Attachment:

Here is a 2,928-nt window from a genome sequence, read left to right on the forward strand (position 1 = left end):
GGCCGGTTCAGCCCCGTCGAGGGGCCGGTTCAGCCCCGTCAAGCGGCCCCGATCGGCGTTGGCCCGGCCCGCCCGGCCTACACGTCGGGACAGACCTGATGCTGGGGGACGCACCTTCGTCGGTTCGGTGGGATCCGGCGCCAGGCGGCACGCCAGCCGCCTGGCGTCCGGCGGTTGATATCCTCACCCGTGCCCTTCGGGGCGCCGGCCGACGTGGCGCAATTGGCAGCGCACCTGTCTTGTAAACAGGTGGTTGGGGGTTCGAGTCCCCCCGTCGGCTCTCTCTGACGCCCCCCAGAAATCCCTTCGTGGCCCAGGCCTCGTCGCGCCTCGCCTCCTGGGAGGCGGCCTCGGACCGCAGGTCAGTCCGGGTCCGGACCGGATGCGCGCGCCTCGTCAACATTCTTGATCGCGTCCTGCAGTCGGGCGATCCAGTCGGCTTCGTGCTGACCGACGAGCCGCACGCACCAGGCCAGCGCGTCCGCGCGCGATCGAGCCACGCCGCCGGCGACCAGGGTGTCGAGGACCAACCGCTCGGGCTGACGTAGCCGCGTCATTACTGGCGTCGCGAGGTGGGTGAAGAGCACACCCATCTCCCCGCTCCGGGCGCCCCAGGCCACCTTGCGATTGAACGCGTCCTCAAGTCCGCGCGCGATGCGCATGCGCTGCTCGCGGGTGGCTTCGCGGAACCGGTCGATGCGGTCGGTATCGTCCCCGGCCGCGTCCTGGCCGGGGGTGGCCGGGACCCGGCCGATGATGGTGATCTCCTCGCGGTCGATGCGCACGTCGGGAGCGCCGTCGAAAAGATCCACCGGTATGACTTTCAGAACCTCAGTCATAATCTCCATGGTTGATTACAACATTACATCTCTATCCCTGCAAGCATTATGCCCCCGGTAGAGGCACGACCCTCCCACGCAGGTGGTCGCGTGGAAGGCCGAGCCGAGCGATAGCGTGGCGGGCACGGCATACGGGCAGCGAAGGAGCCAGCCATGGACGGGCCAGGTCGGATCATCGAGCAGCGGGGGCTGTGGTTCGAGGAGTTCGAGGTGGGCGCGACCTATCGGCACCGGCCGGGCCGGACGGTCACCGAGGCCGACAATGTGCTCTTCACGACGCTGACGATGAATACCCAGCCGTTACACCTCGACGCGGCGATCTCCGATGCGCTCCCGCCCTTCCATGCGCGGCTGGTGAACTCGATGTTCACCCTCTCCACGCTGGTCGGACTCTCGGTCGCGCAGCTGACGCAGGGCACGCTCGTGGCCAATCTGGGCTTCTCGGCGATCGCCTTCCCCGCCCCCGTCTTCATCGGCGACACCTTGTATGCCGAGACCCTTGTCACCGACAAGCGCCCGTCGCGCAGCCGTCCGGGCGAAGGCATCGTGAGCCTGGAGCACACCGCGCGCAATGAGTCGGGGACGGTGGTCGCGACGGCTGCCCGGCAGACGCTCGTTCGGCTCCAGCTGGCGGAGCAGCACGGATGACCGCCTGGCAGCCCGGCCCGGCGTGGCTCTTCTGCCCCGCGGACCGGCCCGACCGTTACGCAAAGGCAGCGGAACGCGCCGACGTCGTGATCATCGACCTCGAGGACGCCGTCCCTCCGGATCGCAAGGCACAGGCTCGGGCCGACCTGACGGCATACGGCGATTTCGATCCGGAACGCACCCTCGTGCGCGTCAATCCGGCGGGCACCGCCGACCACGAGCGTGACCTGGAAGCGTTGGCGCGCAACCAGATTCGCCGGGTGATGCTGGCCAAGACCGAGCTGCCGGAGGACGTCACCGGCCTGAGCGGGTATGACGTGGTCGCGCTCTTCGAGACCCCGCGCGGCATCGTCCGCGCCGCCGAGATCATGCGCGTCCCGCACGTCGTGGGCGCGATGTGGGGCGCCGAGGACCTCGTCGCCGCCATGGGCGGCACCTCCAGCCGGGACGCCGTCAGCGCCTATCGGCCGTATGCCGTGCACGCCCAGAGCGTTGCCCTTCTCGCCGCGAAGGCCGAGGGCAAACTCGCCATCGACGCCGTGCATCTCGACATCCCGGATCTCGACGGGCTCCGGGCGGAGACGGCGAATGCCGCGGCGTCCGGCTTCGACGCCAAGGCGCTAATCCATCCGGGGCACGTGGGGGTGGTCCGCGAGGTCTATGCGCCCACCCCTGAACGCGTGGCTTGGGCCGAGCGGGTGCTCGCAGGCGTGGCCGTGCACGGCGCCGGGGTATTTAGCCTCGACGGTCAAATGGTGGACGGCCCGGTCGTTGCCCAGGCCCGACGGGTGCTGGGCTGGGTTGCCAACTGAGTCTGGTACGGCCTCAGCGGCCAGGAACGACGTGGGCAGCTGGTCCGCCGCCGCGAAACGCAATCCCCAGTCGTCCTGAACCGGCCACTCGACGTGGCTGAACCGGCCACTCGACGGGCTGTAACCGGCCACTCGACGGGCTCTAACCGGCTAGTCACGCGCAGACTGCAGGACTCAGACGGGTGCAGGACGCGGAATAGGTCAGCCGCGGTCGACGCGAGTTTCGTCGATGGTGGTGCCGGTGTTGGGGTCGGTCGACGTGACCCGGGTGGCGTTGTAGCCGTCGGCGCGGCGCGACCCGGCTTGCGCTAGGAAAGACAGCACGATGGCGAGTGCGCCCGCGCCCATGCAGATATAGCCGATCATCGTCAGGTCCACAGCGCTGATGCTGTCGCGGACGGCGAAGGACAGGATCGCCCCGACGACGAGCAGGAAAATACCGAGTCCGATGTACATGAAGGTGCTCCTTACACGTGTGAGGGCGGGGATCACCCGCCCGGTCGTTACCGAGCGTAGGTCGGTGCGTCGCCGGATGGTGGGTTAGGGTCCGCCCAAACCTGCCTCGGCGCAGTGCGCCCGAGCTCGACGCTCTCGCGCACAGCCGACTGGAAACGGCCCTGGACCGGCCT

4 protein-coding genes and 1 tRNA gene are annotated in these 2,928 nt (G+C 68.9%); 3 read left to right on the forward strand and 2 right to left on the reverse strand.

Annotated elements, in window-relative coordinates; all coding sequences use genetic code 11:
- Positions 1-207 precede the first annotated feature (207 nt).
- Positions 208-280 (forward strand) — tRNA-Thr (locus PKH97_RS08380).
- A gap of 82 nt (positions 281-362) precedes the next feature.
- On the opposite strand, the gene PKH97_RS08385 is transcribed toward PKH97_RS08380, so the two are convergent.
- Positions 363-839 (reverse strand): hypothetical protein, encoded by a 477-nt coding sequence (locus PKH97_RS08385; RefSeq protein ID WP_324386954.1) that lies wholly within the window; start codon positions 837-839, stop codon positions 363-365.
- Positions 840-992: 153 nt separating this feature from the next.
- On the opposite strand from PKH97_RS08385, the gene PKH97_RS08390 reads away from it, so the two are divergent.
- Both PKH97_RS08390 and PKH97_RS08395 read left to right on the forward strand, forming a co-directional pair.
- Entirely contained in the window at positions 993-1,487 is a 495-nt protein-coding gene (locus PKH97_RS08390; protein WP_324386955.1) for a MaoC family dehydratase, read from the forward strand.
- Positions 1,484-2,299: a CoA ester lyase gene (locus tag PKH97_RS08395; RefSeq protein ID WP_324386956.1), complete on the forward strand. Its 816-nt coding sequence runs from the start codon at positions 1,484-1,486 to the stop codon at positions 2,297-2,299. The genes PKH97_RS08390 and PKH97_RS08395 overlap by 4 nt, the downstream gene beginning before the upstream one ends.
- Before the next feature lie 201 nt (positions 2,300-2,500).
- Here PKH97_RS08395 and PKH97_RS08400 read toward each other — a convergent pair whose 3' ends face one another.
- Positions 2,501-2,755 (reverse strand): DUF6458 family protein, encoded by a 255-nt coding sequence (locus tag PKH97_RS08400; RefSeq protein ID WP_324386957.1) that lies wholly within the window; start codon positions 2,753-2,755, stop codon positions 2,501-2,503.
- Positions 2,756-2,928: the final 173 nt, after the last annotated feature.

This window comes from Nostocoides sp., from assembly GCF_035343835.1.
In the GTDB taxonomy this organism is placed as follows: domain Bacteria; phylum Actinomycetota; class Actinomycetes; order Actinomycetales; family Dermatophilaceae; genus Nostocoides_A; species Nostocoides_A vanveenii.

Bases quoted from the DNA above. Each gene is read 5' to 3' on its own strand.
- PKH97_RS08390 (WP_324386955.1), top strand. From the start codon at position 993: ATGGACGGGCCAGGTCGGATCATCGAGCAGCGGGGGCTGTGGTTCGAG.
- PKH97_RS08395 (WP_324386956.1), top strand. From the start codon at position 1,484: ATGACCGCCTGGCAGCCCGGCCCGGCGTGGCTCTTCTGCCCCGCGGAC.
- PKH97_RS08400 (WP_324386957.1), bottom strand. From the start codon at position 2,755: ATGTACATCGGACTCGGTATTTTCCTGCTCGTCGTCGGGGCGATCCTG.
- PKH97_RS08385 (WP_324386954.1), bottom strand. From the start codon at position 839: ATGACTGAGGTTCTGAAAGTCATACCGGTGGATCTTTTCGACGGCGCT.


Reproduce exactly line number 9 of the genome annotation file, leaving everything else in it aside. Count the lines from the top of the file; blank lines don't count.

- Positions 363-839 (reverse strand): hypothetical protein, encoded by a 477-nt coding sequence (locus PKH97_RS08385; RefSeq protein ID WP_324386954.1) that lies wholly within the window; start codon positions 837-839, stop codon positions 363-365.